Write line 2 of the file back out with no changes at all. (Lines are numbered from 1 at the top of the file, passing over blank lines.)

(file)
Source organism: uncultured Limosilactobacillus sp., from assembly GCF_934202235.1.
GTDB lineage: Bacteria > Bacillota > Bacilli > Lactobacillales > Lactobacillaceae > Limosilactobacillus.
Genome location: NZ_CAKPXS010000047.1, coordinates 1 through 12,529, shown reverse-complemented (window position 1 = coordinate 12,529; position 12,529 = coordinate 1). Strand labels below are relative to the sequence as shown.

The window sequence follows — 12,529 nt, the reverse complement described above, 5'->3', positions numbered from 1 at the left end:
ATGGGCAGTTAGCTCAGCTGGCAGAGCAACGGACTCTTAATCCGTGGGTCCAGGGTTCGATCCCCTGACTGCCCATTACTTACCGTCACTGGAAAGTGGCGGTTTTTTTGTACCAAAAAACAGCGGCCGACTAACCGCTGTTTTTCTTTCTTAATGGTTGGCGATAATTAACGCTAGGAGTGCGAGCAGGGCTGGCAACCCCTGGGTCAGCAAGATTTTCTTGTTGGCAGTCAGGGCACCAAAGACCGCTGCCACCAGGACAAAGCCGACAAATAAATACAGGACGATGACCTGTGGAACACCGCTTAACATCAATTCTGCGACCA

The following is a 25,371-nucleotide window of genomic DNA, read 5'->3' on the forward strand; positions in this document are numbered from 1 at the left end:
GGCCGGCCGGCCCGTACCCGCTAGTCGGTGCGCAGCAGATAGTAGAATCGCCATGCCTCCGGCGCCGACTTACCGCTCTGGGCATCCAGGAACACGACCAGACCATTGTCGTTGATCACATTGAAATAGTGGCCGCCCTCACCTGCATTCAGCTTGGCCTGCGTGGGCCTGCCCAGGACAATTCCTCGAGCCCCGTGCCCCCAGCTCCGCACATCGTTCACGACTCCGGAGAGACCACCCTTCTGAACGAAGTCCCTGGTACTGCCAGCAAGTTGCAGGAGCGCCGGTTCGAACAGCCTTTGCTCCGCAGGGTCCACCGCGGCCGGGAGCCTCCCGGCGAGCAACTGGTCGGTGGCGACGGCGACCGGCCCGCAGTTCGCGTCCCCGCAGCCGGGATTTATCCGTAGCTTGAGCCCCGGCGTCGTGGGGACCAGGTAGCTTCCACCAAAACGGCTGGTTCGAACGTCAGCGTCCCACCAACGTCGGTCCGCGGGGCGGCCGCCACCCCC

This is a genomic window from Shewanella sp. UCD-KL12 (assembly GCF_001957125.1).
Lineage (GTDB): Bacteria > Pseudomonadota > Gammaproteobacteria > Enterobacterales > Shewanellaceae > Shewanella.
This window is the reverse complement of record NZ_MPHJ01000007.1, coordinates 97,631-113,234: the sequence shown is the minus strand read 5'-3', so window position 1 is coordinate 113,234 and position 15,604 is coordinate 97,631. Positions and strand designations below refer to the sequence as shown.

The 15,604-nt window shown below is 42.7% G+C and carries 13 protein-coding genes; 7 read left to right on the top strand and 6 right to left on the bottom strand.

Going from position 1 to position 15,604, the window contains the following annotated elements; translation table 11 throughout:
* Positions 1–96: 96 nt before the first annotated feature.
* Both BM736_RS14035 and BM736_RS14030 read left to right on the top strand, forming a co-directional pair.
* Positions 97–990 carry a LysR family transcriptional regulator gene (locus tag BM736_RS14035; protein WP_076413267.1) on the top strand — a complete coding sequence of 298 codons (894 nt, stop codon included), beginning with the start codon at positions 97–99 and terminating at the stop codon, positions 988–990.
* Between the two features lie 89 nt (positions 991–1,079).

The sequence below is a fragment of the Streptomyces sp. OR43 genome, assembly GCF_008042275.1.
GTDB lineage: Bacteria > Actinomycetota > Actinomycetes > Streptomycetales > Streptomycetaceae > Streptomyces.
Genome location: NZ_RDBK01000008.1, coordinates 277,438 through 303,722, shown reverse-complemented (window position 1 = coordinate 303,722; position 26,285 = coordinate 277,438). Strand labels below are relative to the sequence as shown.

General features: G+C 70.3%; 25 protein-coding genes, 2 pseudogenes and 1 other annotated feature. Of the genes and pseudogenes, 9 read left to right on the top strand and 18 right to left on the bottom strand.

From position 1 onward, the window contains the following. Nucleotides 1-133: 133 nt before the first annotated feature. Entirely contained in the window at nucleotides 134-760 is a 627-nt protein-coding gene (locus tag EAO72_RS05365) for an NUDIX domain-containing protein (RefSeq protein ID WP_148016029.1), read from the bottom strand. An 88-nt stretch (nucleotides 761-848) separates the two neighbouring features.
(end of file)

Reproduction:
GTDB lineage: Bacteria > Bacillota > Bacilli > Lactobacillales > Lactobacillaceae > Limosilactobacillus.